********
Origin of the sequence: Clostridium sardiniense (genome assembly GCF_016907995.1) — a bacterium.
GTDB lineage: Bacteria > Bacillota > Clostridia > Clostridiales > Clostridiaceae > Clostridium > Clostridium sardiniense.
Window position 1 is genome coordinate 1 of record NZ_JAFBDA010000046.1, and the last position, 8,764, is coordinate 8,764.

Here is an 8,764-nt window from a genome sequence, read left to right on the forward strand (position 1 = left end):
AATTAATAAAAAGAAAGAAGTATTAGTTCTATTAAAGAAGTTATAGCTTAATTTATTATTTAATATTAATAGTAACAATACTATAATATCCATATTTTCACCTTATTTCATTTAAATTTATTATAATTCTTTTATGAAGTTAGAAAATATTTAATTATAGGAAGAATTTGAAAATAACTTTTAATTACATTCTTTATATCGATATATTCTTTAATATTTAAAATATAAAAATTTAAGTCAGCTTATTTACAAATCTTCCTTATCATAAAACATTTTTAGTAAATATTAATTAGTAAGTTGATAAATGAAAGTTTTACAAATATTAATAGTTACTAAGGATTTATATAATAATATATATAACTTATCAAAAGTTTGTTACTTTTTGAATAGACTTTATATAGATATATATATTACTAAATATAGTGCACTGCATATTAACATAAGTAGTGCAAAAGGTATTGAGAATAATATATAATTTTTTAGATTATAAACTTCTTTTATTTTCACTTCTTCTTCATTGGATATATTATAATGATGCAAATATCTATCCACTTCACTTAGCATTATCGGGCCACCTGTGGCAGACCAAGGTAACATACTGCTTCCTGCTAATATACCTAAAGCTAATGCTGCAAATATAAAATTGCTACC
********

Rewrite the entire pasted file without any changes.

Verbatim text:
Origin of the sequence: Clostridium sardiniense (genome assembly GCF_016907995.1) — a bacterium.
GTDB lineage: Bacteria > Bacillota > Clostridia > Clostridiales > Clostridiaceae > Clostridium > Clostridium sardiniense.
Window position 1 is genome coordinate 1 of record NZ_JAFBDA010000046.1, and the last position, 8,764, is coordinate 8,764.

Here is an 8,764-nt window from a genome sequence, read left to right on the forward strand (position 1 = left end):
AATTAATAAAAAGAAAGAAGTATTAGTTCTATTAAAGAAGTTATAGCTTAATTTATTATTTAATATTAATAGTAACAATACTATAATATCCATATTTTCACCTTATTTCATTTAAATTTATTATAATTCTTTTATGAAGTTAGAAAATATTTAATTATAGGAAGAATTTGAAAATAACTTTTAATTACATTCTTTATATCGATATATTCTTTAATATTTAAAATATAAAAATTTAAGTCAGCTTATTTACAAATCTTCCTTATCATAAAACATTTTTAGTAAATATTAATTAGTAAGTTGATAAATGAAAGTTTTACAAATATTAATAGTTACTAAGGATTTATATAATAATATATATAACTTATCAAAAGTTTGTTACTTTTTGAATAGACTTTATATAGATATATATATTACTAAATATAGTGCACTGCATATTAACATAAGTAGTGCAAAAGGTATTGAGAATAATATATAATTTTTTAGATTATAAACTTCTTTTATTTTCACTTCTTCTTCATTGGATATATTATAATGATGCAAATATCTATCCACTTCACTTAGCATTATCGGGCCACCTGTGGCAGACCAAGGTAACATACTGCTTCCTGCTAATATACCTAAAGCTAATGCTGCAAATATAAAATTGCTACC